On November 25th 2005 at 9am EST Macy’s will hold its annual Macy’s Thanksgiving Day Parade. The parade starts on 77th street and Central Park West and ends on 7th Avenue and 34th street. The parade can be viewed from different location throughout Manhattan but some of the best spots are 70th street Columbus circle to 65th Street, anywhere on Columbus circle, Broadway between 59th and 38th streets, and 34th street anywhere between Broadway and 7th Avenue.
If you are interested in viewing the parade you should plan on staking out a spot somewhere between 5 and 6am in the morning. Be sure to wear lots of layers and warm clothing as it can quite often be cold. You will be able to purchase bagels, hot chocolate, and coffee from nearby street vendors. If you are viewing from the start of the parade route it will take about 90 minutes to see the entire parade, if you are at the end of the route it will take almost 3 hours to see the whole parade. Television coverage is scheduled to begin at 9 AM. For a sneak peek at some of the balloons as they get blown up visit Central Park near the Museum of Natural History the day before between 3pm and 10pm.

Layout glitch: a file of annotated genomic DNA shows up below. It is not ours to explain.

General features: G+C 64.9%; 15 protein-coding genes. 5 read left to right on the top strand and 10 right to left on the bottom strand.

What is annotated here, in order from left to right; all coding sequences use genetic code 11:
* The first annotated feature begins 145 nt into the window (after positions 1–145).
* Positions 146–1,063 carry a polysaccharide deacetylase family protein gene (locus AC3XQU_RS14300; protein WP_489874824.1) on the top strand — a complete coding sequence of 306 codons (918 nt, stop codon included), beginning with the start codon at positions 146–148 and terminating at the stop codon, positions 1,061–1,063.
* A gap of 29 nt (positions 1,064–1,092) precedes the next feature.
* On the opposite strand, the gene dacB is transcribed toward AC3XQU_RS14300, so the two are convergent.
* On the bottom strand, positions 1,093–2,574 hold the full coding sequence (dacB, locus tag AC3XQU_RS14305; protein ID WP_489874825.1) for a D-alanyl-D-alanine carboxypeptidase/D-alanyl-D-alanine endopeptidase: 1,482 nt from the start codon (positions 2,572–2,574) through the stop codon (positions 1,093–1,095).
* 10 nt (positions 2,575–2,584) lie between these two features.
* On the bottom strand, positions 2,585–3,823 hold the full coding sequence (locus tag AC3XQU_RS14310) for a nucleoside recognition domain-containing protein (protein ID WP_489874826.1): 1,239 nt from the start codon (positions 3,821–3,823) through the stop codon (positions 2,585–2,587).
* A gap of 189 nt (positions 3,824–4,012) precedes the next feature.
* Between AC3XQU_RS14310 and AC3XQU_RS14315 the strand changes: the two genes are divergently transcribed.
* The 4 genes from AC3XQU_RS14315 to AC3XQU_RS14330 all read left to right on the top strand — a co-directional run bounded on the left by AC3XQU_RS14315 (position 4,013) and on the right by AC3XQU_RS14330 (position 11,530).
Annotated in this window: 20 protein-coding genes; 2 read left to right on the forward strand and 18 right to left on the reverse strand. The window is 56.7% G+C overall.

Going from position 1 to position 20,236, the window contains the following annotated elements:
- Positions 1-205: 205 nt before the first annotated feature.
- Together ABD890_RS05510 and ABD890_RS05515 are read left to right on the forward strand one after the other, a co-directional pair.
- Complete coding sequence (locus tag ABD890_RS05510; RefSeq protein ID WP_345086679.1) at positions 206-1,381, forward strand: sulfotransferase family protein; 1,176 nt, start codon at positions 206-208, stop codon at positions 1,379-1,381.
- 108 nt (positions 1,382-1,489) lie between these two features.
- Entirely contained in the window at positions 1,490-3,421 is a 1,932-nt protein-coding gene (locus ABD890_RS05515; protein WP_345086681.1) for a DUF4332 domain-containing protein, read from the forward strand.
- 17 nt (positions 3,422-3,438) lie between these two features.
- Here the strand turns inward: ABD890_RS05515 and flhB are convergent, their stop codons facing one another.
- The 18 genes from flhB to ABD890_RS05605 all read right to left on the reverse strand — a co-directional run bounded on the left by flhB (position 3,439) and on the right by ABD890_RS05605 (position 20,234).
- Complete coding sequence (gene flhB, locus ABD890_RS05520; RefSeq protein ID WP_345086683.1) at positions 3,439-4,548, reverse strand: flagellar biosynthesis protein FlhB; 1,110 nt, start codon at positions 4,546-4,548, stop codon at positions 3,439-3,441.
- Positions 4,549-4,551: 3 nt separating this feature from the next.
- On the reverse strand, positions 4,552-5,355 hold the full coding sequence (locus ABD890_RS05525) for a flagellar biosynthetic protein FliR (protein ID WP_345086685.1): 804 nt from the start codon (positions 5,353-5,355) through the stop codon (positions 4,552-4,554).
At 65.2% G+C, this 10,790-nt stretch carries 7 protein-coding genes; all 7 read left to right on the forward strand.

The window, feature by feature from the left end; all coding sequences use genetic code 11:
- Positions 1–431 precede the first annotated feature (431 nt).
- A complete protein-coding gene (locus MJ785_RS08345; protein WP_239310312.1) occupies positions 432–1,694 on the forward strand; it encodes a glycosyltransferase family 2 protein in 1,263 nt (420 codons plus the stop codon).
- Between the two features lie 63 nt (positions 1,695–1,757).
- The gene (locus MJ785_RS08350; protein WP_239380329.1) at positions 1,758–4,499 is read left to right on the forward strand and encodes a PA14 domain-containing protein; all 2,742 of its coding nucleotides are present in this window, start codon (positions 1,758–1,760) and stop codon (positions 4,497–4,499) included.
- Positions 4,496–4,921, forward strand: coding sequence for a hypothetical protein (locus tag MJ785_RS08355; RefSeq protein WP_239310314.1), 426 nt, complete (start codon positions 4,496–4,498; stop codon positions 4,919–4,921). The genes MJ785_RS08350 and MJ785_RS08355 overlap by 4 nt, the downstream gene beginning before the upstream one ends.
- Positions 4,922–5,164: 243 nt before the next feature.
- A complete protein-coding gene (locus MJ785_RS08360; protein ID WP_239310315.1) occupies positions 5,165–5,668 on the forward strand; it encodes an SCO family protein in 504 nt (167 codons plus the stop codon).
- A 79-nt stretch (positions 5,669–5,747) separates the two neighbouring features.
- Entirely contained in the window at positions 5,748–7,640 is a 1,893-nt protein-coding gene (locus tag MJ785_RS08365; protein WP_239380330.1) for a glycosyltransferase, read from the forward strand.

The Macy’s Thanksgiving Day parade was started in 1924 as a thank you gift to the residents of Manhattan from Macy’s. The first helium balloon appeared in 1929. The first Mickey Mouse Balloon appeared in the parade in 1934. During 1942 through 1944 the parade wasn’t held and all of the balloons were donated to the war effort, as rubber was a rare and valuable commodity at the time. In 1945 the parade returned and was more amazing and spectacular than any of the parades before. This was the first parade to be televised and had over 2 million spectators. !957 marked one of the parades unusual accidents, the Popeye balloon filled with water from a rain shower earlier that morning, during the parade the extra weight caused the balloon to veer off course and bump into a nearby building. The collision caused the water to dump out all over parade bystanders. In 1958 there was a helium shortage so the balloons were suspended from construction cranes and filled with air. In the early 1960’s some of the older and more popular balloons were introduced including underdog, Bullwinkle, snoopy and Kermit the frog. 1969 marked the first year that parade floats were included in the parade. Parade floats are generally built on the chassis of an old school bus. In 1976 the parade was an extravaganza that the country had never seen before. It had a battalion of minuteman to celebrate the bicentennial anniversary of the United States independence. Earlier that year Macy’s started the Fourth of July fireworks display, a tradition that is carried on till this day. Today over 2.5 million people line the 2 and half mile parade route and another 40 million viewers watch the parade on TV. In addition to the floats and balloons, the parade now has broadways shows, and other popular musical acts performing in the parade. It’s been a long running tradition to end the parade with Santa’s sleigh every year.